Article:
Dimensions of Dialogue is a short animated film, made in 1982 by Czech Surrealist artist and film-maker, Jan Švankmajer. The film is split into three sections, ‘Exhaustive Discussion’, where Arcimboldo-like heads reduce each other into bland copies; ‘Passionate Discourse’ a clay couple merge and dissolve in love-making, only to eventually disown and destroy each other; and ‘Factual Conversation’ two heads fail to communicate with each, presenting various objects with their tongues, none of which match.
Švankmajer has been making animations for over forty years, and his work has been a major influence on Terry Gilliam, the Brothers Quay, Tim Burton, and others. Gilliam listed Dimensions of Dialogue as one of “10 best animations of all time”, stating:
Jan Svankmajer’s stop-motion work uses familiar, unremarkable objects in a way which is deeply disturbing. The first film of his that I saw was Alice, and I was extremely unsettled by the image of an animated rabbit which had real fur and real eyes. His films always leave me with mixed feelings, but they all have moments that really get to me; moments that evoke the nightmarish spectre of seeing commonplace things coming unexpectedly to life.
While Sense of Cinema described Dimensions of Dialogue as:
...instructional that it is everyday objects that are confronted, devoured, spat out and homogenised, through a series of metaphors of colonisation, to an endless repetition of cloning operations. This is our digital world laid out in 1982.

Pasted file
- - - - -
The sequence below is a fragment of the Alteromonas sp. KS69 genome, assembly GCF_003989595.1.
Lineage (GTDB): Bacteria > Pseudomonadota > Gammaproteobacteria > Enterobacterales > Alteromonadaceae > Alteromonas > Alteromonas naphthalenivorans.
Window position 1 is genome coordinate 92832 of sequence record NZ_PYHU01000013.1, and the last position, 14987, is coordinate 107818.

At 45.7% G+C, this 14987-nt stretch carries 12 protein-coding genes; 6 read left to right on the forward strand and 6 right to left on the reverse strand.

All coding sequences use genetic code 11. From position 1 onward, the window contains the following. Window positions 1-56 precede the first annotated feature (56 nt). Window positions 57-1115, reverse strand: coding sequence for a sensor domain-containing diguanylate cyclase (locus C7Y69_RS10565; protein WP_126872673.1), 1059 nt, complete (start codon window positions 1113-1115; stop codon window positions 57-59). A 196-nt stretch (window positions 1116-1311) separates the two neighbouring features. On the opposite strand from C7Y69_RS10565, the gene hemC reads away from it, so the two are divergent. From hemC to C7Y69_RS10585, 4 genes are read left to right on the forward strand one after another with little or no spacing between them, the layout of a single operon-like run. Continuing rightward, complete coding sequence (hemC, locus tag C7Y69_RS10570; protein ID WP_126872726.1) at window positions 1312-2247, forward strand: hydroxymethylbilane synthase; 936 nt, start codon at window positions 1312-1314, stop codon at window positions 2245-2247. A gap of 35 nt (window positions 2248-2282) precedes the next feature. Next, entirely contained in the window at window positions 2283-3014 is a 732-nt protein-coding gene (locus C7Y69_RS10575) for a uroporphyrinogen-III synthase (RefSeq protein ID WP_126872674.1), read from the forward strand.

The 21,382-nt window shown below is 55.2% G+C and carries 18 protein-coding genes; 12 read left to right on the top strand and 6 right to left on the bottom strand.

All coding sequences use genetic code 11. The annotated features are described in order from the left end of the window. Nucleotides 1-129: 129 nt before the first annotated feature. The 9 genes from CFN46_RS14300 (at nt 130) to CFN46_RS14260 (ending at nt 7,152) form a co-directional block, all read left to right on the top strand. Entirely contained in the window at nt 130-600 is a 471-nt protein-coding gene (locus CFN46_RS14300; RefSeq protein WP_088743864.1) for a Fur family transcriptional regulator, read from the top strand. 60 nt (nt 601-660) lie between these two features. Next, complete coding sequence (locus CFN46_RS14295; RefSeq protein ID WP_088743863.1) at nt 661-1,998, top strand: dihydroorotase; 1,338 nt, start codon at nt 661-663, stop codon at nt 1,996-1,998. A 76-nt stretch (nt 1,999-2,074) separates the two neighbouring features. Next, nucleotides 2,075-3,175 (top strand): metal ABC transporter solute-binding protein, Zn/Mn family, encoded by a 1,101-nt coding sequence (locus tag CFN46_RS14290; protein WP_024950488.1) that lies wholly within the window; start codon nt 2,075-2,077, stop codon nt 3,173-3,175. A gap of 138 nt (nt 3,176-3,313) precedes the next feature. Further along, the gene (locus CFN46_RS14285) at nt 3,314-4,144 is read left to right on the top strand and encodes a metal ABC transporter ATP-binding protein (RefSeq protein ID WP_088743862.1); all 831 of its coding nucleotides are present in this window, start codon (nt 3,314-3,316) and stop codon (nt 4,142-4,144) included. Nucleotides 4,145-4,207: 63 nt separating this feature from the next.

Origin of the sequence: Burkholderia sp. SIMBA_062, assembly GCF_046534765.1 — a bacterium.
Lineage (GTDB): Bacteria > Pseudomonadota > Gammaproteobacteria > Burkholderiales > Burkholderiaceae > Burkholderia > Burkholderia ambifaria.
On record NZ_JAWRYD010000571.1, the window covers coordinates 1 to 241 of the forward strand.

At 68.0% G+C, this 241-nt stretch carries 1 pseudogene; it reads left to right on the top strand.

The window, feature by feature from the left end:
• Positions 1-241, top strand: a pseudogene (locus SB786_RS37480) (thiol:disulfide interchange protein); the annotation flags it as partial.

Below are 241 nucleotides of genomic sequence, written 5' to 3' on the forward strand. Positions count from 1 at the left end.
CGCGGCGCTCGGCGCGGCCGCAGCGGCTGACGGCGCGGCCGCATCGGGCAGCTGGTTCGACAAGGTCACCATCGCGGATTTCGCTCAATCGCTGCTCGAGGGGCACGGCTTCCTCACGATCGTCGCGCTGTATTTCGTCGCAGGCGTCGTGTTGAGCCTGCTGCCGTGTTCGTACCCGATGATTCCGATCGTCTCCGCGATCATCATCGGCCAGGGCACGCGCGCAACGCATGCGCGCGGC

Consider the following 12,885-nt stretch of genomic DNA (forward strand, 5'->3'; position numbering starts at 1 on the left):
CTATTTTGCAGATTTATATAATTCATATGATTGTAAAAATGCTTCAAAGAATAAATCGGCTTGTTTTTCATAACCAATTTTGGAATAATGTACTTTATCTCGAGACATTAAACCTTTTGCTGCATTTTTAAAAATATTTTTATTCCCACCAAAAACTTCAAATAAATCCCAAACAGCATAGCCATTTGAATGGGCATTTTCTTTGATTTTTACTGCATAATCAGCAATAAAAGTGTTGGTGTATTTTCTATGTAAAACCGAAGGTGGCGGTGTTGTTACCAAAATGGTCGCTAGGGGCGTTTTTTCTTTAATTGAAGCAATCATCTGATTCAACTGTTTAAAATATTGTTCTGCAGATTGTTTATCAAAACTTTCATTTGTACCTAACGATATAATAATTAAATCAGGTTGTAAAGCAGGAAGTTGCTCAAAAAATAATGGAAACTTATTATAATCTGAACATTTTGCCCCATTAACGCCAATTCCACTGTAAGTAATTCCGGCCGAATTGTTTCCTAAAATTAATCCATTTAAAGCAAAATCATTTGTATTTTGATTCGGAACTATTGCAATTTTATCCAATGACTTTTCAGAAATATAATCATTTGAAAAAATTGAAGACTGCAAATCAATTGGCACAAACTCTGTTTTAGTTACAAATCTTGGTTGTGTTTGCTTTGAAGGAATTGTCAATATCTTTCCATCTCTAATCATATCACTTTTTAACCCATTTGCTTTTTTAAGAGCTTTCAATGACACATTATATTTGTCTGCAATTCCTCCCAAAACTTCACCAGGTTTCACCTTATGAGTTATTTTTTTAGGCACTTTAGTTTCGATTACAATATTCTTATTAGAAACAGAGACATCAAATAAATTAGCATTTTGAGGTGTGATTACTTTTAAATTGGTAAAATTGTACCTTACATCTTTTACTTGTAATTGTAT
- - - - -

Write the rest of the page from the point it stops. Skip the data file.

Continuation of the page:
Perhaps. But it strikes me that Svankmajer is doing more than this and he is confronting the failings of human existence, in a darkly humorous and disturbing way, to fully connect with one other.
This month sees the release of Svankmajer’s latest and, what he has announced maybe his, last film, Surviving Life:
Eugene leads a double life - one real life, and another life in his dreams. In real life, he is married to Milada; in his dreams, he has a young lover called Eugenia. Sensing that these dreams have a deeper meaning, he goes to see a psychoanalyst, who interprets his dreams for him. Gradually we learn that Eugene lost his parents in early childhood and was brought up in an orphanage.
In the meantime, Eugenia is expecting Eugene’s child - to the dismay of a psychoanalyst, who believes Eugenia is in fact his anima. And getting your anima pregnant is worse than incest. Meanwhile Milada suspects Eugene is having an affair. She spies on Eugene’s ritual in his studio, and enter his dream-world. French Romantic poet, Gerard de Nerval, said: “Our dreams are a second life.” This films wants to prove his words.
Via Tara McGinley